Winnipeg Free Press - ONLINE EDITION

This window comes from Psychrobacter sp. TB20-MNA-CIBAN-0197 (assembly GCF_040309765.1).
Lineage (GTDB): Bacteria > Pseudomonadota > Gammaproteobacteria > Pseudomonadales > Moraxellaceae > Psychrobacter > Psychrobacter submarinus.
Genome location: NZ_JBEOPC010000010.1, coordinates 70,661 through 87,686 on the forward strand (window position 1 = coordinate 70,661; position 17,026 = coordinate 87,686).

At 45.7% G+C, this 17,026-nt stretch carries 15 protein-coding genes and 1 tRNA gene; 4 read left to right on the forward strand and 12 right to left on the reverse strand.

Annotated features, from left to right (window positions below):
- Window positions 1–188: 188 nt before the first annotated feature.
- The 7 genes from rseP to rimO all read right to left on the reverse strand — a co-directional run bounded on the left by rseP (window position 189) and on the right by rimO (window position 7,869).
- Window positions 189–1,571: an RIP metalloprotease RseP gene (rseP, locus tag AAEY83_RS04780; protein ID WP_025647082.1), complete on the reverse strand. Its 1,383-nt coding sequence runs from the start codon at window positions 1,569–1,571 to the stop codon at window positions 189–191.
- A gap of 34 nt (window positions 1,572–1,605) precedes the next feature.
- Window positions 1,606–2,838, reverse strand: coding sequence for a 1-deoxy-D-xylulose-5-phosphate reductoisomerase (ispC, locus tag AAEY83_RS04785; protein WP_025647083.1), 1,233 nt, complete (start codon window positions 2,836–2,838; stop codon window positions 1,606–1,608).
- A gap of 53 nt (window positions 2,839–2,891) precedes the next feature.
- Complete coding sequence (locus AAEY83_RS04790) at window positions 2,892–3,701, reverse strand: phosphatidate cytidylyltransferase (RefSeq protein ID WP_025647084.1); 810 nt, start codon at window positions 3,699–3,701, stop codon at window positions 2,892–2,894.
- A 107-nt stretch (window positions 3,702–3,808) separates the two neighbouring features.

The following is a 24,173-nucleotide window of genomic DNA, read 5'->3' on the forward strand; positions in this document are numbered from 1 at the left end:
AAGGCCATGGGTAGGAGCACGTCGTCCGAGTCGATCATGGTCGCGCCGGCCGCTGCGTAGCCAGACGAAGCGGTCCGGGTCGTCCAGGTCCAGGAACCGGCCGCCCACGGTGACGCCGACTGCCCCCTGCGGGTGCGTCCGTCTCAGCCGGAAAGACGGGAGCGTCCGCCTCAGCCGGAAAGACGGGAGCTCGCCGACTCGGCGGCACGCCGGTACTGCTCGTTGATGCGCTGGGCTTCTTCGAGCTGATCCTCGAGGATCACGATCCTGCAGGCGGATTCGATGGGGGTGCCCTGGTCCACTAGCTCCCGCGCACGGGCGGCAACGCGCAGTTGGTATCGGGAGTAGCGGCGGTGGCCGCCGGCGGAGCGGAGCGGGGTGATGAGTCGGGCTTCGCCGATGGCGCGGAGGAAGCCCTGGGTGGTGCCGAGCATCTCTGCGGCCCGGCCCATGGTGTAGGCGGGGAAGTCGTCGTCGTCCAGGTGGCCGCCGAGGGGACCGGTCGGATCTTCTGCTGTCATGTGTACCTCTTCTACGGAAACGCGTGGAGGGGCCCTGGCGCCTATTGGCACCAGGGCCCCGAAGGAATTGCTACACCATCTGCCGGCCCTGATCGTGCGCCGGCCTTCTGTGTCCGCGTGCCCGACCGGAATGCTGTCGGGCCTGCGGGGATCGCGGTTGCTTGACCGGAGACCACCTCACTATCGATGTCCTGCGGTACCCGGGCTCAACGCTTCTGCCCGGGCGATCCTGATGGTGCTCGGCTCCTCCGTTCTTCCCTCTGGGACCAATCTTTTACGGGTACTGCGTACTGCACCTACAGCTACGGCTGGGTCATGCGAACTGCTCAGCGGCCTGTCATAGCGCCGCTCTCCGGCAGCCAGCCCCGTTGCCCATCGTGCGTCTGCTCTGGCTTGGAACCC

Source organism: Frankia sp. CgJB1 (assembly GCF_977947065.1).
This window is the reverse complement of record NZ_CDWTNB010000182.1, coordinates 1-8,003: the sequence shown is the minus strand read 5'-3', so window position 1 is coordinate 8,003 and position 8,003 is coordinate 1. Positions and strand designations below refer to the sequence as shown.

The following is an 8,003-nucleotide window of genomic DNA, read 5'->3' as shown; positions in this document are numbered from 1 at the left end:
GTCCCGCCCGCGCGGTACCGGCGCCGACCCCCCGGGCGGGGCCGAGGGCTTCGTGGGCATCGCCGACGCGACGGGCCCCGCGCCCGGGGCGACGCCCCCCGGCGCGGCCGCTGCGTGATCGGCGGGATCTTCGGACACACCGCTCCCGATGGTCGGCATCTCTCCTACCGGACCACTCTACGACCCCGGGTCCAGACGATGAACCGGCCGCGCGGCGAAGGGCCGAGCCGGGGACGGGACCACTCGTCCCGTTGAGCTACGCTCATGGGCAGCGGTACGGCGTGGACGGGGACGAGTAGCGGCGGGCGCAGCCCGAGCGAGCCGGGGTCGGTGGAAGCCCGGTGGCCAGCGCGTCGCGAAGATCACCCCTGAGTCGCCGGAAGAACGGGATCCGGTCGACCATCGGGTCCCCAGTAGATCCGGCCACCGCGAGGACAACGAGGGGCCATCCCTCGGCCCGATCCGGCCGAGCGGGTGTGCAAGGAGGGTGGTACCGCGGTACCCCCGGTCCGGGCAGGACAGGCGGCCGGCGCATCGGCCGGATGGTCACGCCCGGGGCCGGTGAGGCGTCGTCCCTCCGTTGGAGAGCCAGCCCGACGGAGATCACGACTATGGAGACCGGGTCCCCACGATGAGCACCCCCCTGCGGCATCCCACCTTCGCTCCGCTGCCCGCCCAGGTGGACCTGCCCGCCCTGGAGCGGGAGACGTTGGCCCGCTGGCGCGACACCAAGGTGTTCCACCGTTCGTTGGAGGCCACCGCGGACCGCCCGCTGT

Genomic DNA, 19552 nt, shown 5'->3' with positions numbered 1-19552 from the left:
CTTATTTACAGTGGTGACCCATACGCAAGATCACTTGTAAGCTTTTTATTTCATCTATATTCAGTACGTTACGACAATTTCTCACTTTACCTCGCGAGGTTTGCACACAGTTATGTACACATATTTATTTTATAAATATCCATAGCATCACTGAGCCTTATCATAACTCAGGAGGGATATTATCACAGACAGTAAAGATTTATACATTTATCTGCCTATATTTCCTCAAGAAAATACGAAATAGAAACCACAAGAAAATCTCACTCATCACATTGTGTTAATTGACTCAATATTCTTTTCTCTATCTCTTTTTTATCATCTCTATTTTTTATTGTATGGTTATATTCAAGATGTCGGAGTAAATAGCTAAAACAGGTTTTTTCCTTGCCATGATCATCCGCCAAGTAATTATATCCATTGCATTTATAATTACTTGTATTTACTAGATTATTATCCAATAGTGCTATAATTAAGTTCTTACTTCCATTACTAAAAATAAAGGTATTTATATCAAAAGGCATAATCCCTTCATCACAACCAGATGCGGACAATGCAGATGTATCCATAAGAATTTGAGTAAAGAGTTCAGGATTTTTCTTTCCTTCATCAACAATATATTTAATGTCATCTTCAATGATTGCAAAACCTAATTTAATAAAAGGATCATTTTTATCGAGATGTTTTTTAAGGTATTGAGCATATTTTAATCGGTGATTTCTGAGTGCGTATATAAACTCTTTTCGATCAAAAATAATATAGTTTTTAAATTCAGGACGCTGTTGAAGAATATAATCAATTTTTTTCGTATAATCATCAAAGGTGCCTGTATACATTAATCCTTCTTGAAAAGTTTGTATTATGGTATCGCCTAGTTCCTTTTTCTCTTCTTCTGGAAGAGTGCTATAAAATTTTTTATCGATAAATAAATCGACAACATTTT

Good Samaritans, Bad Samaritans